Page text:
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The superior courts

The English legal system has certain elitist characteristics. One of its most striking features is that it has only a few superior courts, presided over by senior judges of great authority and prestige, who hear a very small number of cases; and a lot of lower courts, presided over by less senior judges or magistrates, who hear a much larger number of cases. Naturally, the superior courts tend to deal with the more important cases, while the lower courts deal with the less important.

The different divisions of the High Court deal with all the civil litigation in the country which involves claims of more than a set figure, (today, £50,000), as well as other litigation which is important because of the issues rather than the amount which is at stake. The largest division is the Queen's Bench Division which deals with the great bulk of ordinary civil cases which find their way to the High Court - for example, claims for damages for serious personal injuries, commercial claims, say on insurance policies, or arising out of international contracts between business men,shipping claims arising out of collisions at sea, or claims by cargo owners for damage to goods at sea, and so on. This division also deals with many claims against governmental and other public authorities where they are challenged on the ground that they have acted beyond their powers or in some other unauthorized or illegal manner. Two other divisions deal mainly with claims arising out of trusts, the administration of estates of deceased persons, and actions arising out of contracts relating to land, and with family cases and other matters involving children.

Nearly all the work of the High Court is done by single high court judges, sitting alone. In a few cases only, two or three judges sit together as a 'divisional court' of one or other of the divisions. In the Queen's Bench Division, the most important sort of cases heard in this way are petitions for a review of the legality of governmental acts of various kinds.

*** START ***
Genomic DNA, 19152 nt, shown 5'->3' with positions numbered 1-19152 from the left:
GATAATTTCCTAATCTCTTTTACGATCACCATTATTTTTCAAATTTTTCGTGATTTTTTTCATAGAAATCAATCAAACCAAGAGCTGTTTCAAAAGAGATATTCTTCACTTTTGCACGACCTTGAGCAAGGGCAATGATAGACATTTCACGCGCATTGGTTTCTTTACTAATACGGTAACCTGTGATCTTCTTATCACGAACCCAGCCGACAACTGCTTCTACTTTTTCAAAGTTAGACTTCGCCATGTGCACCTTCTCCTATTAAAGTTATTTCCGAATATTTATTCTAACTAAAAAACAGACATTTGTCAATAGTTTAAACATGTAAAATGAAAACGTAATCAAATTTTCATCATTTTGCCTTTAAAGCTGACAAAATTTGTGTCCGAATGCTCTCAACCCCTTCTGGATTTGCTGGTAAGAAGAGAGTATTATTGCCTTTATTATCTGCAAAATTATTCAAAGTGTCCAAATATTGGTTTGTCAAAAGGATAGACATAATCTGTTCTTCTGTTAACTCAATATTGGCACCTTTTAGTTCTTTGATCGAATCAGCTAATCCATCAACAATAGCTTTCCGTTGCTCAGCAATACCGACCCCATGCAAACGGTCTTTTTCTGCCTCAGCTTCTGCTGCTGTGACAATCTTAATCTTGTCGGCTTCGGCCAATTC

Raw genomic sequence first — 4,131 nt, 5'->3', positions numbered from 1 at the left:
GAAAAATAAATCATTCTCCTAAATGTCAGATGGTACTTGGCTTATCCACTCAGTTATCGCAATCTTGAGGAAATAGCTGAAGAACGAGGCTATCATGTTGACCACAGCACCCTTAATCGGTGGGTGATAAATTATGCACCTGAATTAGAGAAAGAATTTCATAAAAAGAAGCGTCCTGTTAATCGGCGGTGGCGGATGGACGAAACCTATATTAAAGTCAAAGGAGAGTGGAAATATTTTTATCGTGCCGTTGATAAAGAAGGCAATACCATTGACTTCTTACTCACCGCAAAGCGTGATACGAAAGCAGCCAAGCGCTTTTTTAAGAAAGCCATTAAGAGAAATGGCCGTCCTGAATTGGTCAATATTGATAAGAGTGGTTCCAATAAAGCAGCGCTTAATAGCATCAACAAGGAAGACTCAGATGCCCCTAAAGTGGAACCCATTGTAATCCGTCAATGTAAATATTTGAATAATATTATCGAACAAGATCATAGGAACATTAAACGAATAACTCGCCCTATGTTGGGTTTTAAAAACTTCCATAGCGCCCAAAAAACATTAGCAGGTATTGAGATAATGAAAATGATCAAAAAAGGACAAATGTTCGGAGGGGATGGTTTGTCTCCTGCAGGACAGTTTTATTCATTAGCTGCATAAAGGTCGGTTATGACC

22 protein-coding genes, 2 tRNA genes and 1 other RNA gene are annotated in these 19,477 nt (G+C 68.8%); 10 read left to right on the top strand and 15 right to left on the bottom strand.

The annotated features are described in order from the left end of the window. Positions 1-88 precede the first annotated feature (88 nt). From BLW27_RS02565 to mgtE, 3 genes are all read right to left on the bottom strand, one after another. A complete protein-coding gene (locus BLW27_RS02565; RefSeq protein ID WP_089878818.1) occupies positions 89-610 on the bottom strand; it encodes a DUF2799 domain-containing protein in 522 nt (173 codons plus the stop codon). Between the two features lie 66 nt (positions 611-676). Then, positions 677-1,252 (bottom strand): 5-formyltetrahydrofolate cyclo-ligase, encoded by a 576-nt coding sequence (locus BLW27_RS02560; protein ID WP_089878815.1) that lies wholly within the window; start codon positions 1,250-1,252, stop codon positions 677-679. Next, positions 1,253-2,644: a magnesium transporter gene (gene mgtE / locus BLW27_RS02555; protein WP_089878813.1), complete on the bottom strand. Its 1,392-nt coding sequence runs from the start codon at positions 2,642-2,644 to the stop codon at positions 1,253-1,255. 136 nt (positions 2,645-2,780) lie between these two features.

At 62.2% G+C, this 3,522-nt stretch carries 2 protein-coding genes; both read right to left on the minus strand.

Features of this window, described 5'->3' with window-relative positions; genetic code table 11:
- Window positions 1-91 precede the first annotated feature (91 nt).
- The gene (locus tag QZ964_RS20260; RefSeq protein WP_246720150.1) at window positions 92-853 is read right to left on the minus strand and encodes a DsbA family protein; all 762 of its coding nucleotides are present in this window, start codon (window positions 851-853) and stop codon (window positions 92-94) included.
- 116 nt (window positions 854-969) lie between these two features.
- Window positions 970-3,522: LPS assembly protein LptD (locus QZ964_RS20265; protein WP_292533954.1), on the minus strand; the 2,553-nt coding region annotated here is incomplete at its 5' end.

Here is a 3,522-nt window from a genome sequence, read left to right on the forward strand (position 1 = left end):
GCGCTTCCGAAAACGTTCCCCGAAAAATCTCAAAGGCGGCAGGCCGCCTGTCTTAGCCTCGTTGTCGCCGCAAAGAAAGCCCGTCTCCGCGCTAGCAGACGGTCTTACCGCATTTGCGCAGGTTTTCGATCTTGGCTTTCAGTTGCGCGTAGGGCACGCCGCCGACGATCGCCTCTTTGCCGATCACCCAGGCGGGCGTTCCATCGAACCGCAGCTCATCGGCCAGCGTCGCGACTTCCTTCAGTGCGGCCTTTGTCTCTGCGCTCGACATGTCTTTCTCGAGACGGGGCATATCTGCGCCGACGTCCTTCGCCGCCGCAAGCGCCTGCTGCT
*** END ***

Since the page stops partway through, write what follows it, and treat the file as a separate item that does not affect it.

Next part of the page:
From a decision of the High Court it is possible to appeal to the Court of Appeal. This court also sits in divisions, but there is no formal separation between the divisions, so they would be more appropriately called panels. Usually three judges sit in one panel. In rare cases it is possible to carry a further appeal to the House of Lords which is the apex of the judicial system, not only of England, but also of Scotland and Northern Ireland which in all other respects have their own legal systems and judges. Historically the House of Lords which was the final Court of Appeal of the English legal system was the ordinary House of Lords which is still one of the Houses of Parliament. But today, when sitting as a court, the House of Lords bears very little relationship to the legislative House of Lords. Only senior judges, known as Lords of Appeal, sit when the House of Lords deals with legal appeals, though they are also sometimes joined by other senior judges. Usually five judges sit in appeals to the House of Lords. Needless to say, when sitting to hear appeals, the House of Lords is bound like any other court to apply the law as it is, and does not behave as it does when sitting as a branch of the legislature when (in conjunction with the House of Commons) it has power to “change” the law. As in most legal systems, the appeal courts concentrate on questions of law, and do not generally review the findings of fact of lower courts.


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